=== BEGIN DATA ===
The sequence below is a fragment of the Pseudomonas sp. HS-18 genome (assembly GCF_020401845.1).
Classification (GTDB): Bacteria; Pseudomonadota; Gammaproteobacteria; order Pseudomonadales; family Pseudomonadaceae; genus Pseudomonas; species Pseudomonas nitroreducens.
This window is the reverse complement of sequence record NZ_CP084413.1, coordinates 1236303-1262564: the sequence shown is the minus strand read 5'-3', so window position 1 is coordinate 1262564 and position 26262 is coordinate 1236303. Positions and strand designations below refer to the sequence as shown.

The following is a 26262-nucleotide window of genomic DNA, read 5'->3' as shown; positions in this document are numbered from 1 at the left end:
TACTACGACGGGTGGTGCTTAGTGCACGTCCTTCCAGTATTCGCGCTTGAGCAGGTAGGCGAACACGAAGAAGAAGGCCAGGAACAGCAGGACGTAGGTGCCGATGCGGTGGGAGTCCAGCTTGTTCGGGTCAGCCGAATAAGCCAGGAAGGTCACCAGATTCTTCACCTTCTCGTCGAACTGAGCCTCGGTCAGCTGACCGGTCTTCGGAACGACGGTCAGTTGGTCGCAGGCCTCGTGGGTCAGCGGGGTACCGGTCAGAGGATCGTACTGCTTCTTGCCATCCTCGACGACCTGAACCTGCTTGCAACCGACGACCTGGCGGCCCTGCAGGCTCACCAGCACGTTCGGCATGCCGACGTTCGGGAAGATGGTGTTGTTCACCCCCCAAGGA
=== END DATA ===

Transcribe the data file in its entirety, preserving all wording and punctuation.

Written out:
The sequence below is a fragment of the Pseudomonas sp. HS-18 genome (assembly GCF_020401845.1).
Classification (GTDB): Bacteria; Pseudomonadota; Gammaproteobacteria; order Pseudomonadales; family Pseudomonadaceae; genus Pseudomonas; species Pseudomonas nitroreducens.
This window is the reverse complement of sequence record NZ_CP084413.1, coordinates 1236303-1262564: the sequence shown is the minus strand read 5'-3', so window position 1 is coordinate 1262564 and position 26262 is coordinate 1236303. Positions and strand designations below refer to the sequence as shown.

The following is a 26262-nucleotide window of genomic DNA, read 5'->3' as shown; positions in this document are numbered from 1 at the left end:
TACTACGACGGGTGGTGCTTAGTGCACGTCCTTCCAGTATTCGCGCTTGAGCAGGTAGGCGAACACGAAGAAGAAGGCCAGGAACAGCAGGACGTAGGTGCCGATGCGGTGGGAGTCCAGCTTGTTCGGGTCAGCCGAATAAGCCAGGAAGGTCACCAGATTCTTCACCTTCTCGTCGAACTGAGCCTCGGTCAGCTGACCGGTCTTCGGAACGACGGTCAGTTGGTCGCAGGCCTCGTGGGTCAGCGGGGTACCGGTCAGAGGATCGTACTGCTTCTTGCCATCCTCGACGACCTGAACCTGCTTGCAACCGACGACCTGGCGGCCCTGCAGGCTCACCAGCACGTTCGGCATGCCGACGTTCGGGAAGATGGTGTTGTTCACCCCCCAAGGA